As part of the COVID-19 safety measures, learning activities in Nigerian tertiary institutes were placed on a compulsory lockdown. Some institutions were still involved in teaching students, some examining the students, and others awaiting results approval. While students never expected the pandemic to last this long, tertiary institutions have however been locked for months in Nigeria. This had prompted students to seek alternate sources of learning, especially e-learning, amongst other activities. Thus, this study aims to determine the e-learning attitude of tertiary students during the COVID-19 pandemic in Nigeria.

As a result of the COVID-19 halt in school activities, many researchers have taken it upon themselves to carry out findings especially on the effect the closure is having on learners and teachers. Most of these findings are focused on either student’s perception of the learning process, courses that can be taught online or grades of students, etc. In all, these findings have either been forecasted for during and after of COVID-19, be it long or short term bases [9]. Pandemics, wars, or natural disasters are not the only cause of change in the educational system as the world globally is evolving, thus focused on learning methods should be based on a safer environment [10]. This research takes its root based on these findings and also focused on the student’s e-learning perspective, its feasibility, learning pattern, and assessments of Nigerian students during this COVID-19 pandemic.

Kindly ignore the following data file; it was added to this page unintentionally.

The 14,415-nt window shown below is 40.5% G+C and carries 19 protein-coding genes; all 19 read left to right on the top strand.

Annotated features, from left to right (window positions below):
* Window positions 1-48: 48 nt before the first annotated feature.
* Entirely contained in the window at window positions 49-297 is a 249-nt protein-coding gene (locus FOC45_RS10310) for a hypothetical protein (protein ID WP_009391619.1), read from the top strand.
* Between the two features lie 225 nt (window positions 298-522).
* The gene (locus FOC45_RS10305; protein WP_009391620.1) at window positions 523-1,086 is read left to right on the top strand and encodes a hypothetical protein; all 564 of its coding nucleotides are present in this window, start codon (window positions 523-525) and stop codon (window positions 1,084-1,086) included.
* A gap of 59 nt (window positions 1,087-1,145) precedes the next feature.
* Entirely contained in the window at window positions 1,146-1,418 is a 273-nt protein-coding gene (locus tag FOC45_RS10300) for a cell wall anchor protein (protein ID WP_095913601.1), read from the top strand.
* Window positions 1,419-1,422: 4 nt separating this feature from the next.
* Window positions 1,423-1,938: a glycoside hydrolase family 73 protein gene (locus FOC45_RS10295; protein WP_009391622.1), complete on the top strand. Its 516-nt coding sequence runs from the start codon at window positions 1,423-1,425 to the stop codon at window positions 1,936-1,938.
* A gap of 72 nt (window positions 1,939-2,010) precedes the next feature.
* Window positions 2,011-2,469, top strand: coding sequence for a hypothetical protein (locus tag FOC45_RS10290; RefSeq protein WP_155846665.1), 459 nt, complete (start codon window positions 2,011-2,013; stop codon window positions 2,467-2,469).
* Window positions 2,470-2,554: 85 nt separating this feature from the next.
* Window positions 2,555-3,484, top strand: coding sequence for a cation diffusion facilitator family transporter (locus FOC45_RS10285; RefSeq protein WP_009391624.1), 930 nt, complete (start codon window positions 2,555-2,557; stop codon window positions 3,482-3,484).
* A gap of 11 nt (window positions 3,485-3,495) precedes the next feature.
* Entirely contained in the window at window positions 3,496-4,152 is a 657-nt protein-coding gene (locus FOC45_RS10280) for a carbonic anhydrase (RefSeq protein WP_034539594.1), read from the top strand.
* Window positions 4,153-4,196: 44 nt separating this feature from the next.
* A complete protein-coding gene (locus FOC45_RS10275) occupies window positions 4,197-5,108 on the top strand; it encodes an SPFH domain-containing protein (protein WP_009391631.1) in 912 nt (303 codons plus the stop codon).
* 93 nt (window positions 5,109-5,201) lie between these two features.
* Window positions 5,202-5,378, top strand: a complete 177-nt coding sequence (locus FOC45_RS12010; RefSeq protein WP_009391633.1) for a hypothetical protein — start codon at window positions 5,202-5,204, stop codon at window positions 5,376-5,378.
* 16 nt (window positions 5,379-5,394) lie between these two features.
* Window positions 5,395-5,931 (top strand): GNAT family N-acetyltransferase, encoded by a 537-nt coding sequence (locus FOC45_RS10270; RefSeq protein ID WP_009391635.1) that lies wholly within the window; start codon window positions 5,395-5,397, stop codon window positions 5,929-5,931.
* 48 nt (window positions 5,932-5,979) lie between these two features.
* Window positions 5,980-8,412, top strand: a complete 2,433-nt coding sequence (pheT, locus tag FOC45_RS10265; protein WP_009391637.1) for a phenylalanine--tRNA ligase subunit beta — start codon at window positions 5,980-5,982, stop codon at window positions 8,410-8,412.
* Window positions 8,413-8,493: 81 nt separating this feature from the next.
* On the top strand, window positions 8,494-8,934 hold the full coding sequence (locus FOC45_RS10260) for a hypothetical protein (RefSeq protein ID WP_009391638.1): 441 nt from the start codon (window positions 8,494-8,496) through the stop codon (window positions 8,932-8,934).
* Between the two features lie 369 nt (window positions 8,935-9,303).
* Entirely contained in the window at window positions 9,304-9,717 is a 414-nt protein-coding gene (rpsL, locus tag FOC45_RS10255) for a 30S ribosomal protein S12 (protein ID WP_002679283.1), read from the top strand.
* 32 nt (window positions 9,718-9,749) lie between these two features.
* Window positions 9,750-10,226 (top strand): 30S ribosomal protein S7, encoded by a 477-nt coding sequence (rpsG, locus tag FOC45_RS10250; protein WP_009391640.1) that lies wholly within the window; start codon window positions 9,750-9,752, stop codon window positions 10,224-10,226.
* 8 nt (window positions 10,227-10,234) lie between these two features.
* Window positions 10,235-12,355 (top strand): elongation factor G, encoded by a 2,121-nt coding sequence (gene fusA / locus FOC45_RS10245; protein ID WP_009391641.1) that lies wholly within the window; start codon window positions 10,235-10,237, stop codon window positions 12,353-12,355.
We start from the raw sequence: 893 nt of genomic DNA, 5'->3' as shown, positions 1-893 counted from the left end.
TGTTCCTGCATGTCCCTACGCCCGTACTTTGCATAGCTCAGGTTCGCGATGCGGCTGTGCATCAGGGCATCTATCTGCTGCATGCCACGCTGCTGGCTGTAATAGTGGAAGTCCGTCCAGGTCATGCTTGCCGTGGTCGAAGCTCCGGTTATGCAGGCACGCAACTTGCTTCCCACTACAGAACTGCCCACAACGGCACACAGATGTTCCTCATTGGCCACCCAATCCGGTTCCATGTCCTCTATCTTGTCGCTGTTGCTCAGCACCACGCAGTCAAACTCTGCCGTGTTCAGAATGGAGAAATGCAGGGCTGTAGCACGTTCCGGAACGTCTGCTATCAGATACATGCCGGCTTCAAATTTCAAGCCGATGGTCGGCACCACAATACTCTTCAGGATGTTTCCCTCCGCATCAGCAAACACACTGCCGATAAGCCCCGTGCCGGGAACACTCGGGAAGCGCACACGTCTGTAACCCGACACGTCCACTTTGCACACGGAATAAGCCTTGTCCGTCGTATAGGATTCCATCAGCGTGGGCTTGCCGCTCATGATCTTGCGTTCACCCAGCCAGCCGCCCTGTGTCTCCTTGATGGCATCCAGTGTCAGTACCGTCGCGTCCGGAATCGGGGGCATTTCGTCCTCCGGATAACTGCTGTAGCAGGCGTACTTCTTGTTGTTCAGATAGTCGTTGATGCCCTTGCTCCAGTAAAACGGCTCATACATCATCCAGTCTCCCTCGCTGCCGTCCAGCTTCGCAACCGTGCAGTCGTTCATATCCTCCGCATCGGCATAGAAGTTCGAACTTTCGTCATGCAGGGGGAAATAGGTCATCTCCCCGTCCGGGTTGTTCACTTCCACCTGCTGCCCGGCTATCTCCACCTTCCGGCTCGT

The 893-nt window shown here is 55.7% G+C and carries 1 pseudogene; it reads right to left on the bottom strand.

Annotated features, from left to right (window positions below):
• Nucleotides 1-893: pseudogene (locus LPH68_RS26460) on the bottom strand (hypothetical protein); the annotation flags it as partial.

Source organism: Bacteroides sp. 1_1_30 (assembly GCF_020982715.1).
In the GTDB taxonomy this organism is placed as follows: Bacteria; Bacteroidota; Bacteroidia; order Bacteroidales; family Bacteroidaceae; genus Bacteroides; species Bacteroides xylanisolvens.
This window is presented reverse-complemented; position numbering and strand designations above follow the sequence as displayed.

It has been argued a total closure of educational institutes is not the way forward as it provides no permanent solution to the current situation [11]. It has also been noted much less upsetting control measures should be employed in the fight against this pandemic. Viner et al. carried out a rapid systematic review by examining different electronic databases to detect the value of school lockdown and other social distancing measures during the COVID-19 pandemic  [12]. They noted there is no available information that suggests the school closure helps to mitigate the spread of the pandemic. Olcott et al. showed in their study that the interruption of education indicates the significance of the need to make available alternate learning and teaching methods [13]. Amin et al. carried out a study on exploration of the critical challenges and factors that determines how often the e-learning system is used during the COVID-19 era [2]. It was argued that for e-learning systems to be put to good use, its challenges have to be implicit. Azevedo et al. had this same perception, as can be inferred from their presentation of a set of global simulation results for the potential impacts of COVID-19 long and short-term school closures on schooling and learning outcomes [9]. It was discovered COVID-19 will decrease the decades of international standard of teaching and learning while some learners due to financial constraints will stop schooling altogether. Daniel did a survey on viewpoints/controversies associated with education and COVID-19 in a bid to provide direction for teachers and heads of schools during the global crisis[14]. The study provided insights on how to handle learning curves (new ways of learning, addressing both parental and student concerns) post COVID-19 era. In conclusion, it was noted that schools will only be able to get remunerations based on the plans they have made available in the era of a pandemic.